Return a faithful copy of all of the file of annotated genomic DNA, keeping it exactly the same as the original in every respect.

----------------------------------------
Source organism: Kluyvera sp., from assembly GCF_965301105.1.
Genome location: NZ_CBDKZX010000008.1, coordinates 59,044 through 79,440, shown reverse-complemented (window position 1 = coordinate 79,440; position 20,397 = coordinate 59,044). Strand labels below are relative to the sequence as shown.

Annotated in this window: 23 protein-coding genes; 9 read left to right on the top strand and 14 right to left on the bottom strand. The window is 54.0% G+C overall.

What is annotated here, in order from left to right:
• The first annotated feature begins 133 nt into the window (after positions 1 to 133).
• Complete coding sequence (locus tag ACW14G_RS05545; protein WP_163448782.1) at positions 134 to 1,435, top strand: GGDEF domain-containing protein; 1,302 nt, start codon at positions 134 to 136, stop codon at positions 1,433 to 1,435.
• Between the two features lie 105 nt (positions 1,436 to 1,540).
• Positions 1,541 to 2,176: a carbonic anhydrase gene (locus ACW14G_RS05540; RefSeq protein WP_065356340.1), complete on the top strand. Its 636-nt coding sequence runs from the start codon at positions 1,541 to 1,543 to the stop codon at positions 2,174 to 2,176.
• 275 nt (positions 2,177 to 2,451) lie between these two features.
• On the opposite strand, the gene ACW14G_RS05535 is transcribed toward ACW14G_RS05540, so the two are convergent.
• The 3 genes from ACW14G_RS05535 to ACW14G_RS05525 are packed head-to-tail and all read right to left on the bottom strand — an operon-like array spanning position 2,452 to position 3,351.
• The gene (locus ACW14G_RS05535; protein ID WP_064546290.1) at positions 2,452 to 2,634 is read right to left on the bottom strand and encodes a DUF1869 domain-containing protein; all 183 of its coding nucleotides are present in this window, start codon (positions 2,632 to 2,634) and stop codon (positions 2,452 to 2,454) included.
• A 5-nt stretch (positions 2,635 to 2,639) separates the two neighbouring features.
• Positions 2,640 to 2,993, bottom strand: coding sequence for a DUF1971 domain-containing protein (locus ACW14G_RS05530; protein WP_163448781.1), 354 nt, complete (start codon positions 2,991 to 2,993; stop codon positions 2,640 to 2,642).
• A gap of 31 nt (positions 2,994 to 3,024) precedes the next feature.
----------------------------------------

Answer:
Source organism: Kluyvera sp., from assembly GCF_965301105.1.
Genome location: NZ_CBDKZX010000008.1, coordinates 59,044 through 79,440, shown reverse-complemented (window position 1 = coordinate 79,440; position 20,397 = coordinate 59,044). Strand labels below are relative to the sequence as shown.

Annotated in this window: 23 protein-coding genes; 9 read left to right on the top strand and 14 right to left on the bottom strand. The window is 54.0% G+C overall.

What is annotated here, in order from left to right:
• The first annotated feature begins 133 nt into the window (after positions 1 to 133).
• Complete coding sequence (locus tag ACW14G_RS05545; protein WP_163448782.1) at positions 134 to 1,435, top strand: GGDEF domain-containing protein; 1,302 nt, start codon at positions 134 to 136, stop codon at positions 1,433 to 1,435.
• Between the two features lie 105 nt (positions 1,436 to 1,540).
• Positions 1,541 to 2,176: a carbonic anhydrase gene (locus ACW14G_RS05540; RefSeq protein WP_065356340.1), complete on the top strand. Its 636-nt coding sequence runs from the start codon at positions 1,541 to 1,543 to the stop codon at positions 2,174 to 2,176.
• 275 nt (positions 2,177 to 2,451) lie between these two features.
• On the opposite strand, the gene ACW14G_RS05535 is transcribed toward ACW14G_RS05540, so the two are convergent.
• The 3 genes from ACW14G_RS05535 to ACW14G_RS05525 are packed head-to-tail and all read right to left on the bottom strand — an operon-like array spanning position 2,452 to position 3,351.
• The gene (locus ACW14G_RS05535; protein ID WP_064546290.1) at positions 2,452 to 2,634 is read right to left on the bottom strand and encodes a DUF1869 domain-containing protein; all 183 of its coding nucleotides are present in this window, start codon (positions 2,632 to 2,634) and stop codon (positions 2,452 to 2,454) included.
• A 5-nt stretch (positions 2,635 to 2,639) separates the two neighbouring features.
• Positions 2,640 to 2,993, bottom strand: coding sequence for a DUF1971 domain-containing protein (locus ACW14G_RS05530; protein WP_163448781.1), 354 nt, complete (start codon positions 2,991 to 2,993; stop codon positions 2,640 to 2,642).
• A gap of 31 nt (positions 2,994 to 3,024) precedes the next feature.